Café de Chinitas quickly becomes known as the best of its kind. Some of the biggest stars of the flamenco world have passed across the wood boards of its stage under the direction of Tomas de Madrid, including but not limited to: La Chunga with her bare feet and spontaneous talent; the legendary Rosario, who shared a stage and awards with Antonio; Maria Albaicín, “the most Spanish one,” whose beauty was ¬¬¬¬honored on the cover of Live; Carmen Mora, winner of the National Dance Prize; Pastora Imperio and the irresistible Morucha… The very best cantaores (singers) of all different styles… We could also mention Maria Vargas, whose magnificent talents bring the listener back to the glory days of the three great rivals, all fighting for artistic splendor, of Gabriel Moreno, classic and profound; Enrique Morente, ground-breaking and light-hearted; and El Lebrijano, genuine and brilliant.
No less brilliant is Jose Mercé, who began his artistic career on this stage before becoming one of the best-known flamenco artists of our day and age. On guitar we cannot forget the magical Serranito, whose performances were true show-stoppers. Through the years we have hosted artists such Tomás de Madrid, Rosario, Rosa Durán, María Albaicín, Carmen Mora, Pastora Vega, Morucha, María Vargas, Gabriel Moreno, Enrique Morente, Loli Flores, El Lebrijano, Serranito, Matilde Coral, Rafael El Negro, El Farruco, Carmen Casarrubios, Tere Maya, Cuqui Fierro, Dolores Amaya, Concha Vargas, El Indio Gitano, Enrique Escudero, Carmen Linares, El Chaquetón, Luis Habichuela, Felipe Maya, Amador, Manzanita, La Polilla, Lola Serrano, La Globo, Carlos Habichuela, Candi, Mariano Torres, Ramón El Portugués, Juan Varea, Mario Maya, Mariquilla, Gómez de Jerez, Lucía Albarrán, Ramón de Cádiz, Maruja Heredia, Angela Grande, Sebastián Manzano, Ricardo El Veneno, Faiquillo, Toni Maya, Miguel Carmona, Salvador Suero, El Entri, Monchi, Andrés Heredia, José Mercé, José Moreno, Fernando Gálvez, Diamante Negro, La Chunguita, Pilar León, Mercedes García, Maruja Baena, Carmen Greco, Charo Manzano, Antonio Canales, Rafael Amargo Vicente Soto, El Chato de la isla and finally, La Chunga, who has been our leading lady for years. Currently, we work with not only the best names in the business like Enrique Bermúdez (first guitarist of the National Ballet), Ricardo Fernandez del Moral, or Rafael Peral, but also with the new generations, working towards maintaining, as we have for the last 47 years, the spirit and new life of flamenco.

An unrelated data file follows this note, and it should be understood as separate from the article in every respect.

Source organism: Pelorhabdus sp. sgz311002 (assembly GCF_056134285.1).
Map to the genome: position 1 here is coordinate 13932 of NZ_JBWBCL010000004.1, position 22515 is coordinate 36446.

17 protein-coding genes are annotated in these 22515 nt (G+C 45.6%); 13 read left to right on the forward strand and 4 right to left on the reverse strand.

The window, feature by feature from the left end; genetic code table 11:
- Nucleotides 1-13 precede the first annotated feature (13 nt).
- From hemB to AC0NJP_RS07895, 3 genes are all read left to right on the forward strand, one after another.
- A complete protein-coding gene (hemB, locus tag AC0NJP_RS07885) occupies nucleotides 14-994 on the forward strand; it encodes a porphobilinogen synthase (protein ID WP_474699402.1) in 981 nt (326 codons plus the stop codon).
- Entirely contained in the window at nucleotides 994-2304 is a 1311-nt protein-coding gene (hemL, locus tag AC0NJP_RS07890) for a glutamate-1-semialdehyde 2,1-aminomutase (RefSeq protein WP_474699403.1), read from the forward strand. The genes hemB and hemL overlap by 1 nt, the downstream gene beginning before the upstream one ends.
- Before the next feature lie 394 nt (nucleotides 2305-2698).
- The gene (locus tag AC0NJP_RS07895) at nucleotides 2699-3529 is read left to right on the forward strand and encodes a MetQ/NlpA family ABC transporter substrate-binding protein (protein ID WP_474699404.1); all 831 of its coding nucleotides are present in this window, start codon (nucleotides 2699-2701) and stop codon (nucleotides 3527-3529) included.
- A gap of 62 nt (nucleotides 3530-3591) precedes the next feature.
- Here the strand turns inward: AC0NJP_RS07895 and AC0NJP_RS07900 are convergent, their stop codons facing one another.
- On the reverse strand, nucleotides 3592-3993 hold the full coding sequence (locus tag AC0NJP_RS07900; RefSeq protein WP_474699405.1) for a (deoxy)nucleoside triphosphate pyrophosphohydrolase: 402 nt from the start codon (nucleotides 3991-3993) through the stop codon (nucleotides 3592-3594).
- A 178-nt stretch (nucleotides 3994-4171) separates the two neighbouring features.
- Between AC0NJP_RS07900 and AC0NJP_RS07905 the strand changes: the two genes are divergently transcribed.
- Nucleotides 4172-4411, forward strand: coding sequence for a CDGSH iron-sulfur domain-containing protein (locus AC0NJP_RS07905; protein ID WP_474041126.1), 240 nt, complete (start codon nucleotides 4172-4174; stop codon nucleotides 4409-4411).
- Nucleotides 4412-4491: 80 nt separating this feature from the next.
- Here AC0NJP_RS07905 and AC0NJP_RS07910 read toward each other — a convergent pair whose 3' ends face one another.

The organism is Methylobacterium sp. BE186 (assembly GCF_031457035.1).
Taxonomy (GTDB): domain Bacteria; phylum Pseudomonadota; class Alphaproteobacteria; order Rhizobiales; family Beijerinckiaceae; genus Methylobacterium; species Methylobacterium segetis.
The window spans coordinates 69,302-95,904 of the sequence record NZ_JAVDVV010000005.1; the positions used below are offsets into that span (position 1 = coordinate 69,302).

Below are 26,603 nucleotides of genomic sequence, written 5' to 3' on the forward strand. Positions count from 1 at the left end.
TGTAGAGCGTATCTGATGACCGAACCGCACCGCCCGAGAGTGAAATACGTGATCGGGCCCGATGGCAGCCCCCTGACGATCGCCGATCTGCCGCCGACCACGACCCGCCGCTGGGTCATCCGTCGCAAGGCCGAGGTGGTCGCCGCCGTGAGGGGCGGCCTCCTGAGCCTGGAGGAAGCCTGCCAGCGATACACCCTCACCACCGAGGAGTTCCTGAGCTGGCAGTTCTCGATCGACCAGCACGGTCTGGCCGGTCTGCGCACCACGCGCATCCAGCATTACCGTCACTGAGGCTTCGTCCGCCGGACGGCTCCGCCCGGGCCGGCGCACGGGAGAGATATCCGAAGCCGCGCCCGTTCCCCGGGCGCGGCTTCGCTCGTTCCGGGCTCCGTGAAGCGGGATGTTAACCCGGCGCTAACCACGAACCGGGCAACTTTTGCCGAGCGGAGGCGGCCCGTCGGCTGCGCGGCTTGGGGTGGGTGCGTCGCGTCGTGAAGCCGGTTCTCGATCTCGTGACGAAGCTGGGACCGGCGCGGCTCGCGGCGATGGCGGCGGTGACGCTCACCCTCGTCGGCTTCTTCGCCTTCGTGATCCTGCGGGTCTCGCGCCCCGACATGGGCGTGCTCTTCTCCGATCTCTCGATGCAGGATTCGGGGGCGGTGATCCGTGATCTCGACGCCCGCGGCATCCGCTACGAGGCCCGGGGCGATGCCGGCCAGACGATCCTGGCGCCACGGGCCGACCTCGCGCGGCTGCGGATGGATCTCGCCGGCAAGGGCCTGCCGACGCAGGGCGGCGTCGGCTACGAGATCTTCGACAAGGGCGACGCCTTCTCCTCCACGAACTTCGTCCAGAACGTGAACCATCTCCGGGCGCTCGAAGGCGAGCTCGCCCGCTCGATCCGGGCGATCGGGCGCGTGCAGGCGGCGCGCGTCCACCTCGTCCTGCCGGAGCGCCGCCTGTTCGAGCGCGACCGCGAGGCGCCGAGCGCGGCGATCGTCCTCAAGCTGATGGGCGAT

Writer José Luis Castillo-Puche published a report on the tablaos of Madrid, titled “Madrid, the Seat of Flamenco,” whose introduction read: “Any foreigner that comes to Madrid absolutely must visit, at least once, one of the capital’s tablaos. Not only foreigners, but also any Spaniard that comes from elsewhere in Spain; in fact, even the locals, and adopted locals, should do the same. The tablaos are one of the sights to see in Madrid, as much as the Prado Museum, or the Royal Palace, or the Plaza Mayor… In the last several years, the tablaos in the capital city have multiplied. These flamenco spaces are full of character, ambiance, and a characteristic mystery. They are temples dedicated to the religion of Andalusian song and dance. They are not dedicated solely to tourism, though it is inarguable that this modern rendition of flamenco must give thanks to the mass numbers of tourists visiting Spain in the last fifty years.
We hope you will join us on this journey and become part of flamenco’s history. Come with us to experience an unforgettable story…